2022-07-18Zeitschriftenartikel DOI: 10.1029/2021WR031149
Identifying Dominant Processes in Time and Space: Time‐Varying Spatial Sensitivity Analysis for a Grid‐Based Nitrate Model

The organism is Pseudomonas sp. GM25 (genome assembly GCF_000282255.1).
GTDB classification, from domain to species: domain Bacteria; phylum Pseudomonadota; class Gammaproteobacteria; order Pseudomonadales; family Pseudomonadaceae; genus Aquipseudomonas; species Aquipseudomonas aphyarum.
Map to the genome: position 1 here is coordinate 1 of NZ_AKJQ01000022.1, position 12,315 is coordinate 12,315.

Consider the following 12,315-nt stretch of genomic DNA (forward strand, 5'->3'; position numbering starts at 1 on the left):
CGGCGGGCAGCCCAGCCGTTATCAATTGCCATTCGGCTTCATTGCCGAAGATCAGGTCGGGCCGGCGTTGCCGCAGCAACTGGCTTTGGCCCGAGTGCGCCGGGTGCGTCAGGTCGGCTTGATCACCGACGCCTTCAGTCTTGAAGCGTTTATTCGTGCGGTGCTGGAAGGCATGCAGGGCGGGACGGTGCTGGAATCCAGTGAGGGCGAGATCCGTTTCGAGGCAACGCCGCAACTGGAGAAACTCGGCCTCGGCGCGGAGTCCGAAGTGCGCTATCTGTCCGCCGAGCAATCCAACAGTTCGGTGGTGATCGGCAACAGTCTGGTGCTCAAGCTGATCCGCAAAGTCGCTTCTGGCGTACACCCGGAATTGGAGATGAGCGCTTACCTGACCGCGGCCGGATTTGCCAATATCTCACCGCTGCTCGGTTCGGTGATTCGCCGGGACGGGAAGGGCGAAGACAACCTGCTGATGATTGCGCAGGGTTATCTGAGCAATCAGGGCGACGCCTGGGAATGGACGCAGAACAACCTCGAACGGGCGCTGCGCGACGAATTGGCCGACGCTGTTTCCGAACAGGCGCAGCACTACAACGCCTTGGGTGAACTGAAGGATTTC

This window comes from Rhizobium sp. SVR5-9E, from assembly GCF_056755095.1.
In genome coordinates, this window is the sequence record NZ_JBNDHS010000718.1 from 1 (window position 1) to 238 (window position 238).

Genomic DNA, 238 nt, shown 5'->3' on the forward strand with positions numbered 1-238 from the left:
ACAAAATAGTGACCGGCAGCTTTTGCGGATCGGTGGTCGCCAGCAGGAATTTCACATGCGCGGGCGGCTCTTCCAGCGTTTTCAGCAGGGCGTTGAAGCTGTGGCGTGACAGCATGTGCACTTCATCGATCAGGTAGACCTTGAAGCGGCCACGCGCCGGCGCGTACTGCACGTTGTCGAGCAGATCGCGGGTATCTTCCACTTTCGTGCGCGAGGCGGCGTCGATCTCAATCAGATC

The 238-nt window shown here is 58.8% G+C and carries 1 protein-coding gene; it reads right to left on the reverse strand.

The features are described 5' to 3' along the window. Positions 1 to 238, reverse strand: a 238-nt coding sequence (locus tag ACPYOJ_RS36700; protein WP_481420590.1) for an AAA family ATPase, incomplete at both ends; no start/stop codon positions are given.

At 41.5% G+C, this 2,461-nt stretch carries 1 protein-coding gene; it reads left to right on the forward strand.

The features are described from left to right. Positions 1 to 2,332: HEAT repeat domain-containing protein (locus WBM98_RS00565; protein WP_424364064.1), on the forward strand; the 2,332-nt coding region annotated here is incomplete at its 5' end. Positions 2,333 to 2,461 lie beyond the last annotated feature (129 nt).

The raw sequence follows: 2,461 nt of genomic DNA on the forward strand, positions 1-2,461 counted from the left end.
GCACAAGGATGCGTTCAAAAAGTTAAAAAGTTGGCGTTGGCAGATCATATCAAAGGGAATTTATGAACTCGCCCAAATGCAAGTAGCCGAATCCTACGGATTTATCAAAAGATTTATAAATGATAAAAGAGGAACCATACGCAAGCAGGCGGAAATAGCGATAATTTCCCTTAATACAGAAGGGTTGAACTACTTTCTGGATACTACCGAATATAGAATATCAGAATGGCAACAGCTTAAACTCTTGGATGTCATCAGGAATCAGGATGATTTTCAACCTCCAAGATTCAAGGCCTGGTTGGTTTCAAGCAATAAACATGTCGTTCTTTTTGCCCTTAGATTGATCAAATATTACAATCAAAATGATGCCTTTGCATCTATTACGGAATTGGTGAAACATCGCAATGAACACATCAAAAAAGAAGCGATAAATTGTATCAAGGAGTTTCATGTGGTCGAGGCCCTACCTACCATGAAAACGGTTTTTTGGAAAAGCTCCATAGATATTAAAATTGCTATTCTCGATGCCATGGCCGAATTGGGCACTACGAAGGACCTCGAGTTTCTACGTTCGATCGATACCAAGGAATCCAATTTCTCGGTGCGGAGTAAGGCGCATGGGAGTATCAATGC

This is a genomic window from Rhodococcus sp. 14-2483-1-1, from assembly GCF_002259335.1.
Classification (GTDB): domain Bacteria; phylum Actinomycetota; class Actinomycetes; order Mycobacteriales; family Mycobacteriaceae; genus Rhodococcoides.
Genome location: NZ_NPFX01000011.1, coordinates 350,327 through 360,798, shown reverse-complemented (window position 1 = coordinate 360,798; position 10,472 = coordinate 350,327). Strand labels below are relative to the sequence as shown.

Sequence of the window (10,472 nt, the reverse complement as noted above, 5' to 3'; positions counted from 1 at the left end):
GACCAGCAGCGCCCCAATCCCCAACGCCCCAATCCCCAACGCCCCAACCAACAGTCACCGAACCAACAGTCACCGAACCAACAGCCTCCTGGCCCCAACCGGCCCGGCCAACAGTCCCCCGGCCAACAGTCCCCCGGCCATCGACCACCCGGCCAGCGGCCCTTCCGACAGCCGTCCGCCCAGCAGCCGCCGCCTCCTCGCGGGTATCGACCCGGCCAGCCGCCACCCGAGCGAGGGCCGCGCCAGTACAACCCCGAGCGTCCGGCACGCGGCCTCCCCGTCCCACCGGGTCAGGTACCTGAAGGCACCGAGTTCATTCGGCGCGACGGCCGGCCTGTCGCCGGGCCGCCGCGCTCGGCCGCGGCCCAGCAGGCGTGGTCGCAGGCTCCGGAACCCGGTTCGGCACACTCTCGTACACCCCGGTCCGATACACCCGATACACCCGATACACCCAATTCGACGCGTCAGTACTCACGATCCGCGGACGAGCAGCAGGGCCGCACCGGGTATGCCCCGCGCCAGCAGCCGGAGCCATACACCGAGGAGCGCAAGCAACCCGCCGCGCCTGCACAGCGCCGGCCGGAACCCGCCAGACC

Distributed models have been increasingly applied at finer spatiotemporal resolution. However, most diagnostic analyses aggregate performance measures in space or time, which might bias subsequent inferences. Accordingly, this study explores an approach for quantifying the parameter sensitivity in a spatiotemporally explicit way. We applied the Morris method to screen key parameters within four different sampling spaces in a grid‐based model (mHM‐Nitrate) for NO3‐N simulation in a mixed landuse catchment using a 1‐year moving window for each grid. The results showed that an overly wide range of aquatic denitrification rates could mask the sensitivity of the other parameters, leading to their spatial patterns only related to the proximity to outlet. With adjusted parameter space, spatial sensitivity patterns were determined by NO3‐N inputs and hydrological transport capacity, while temporal dynamics were regulated by annual wetness conditions. The relative proportion of parameter sensitivity further indicated the shifts in dominant hydrological/NO3‐N processes between wet and dry years. By identifying not only which parameter(s) is(are) influential, but where and when such influences occur, spatial sensitivity analysis can help evaluate current model parameterization. Given the marked sensitivity in agricultural areas, we suggest that the current NO3‐N parameterization scheme (land use‐dependent) could be further disentangled in these regions (e.g., into croplands with different rotation strategies) but aggregated in non‐agricultural areas; while hydrological parameterization could be resolved into a finer level (from spatially constant to land use‐dependent especially in nutrient‐rich regions). The spatiotemporal sensitivity pattern also highlights NO3‐N transport within soil layers as a focus for future model development.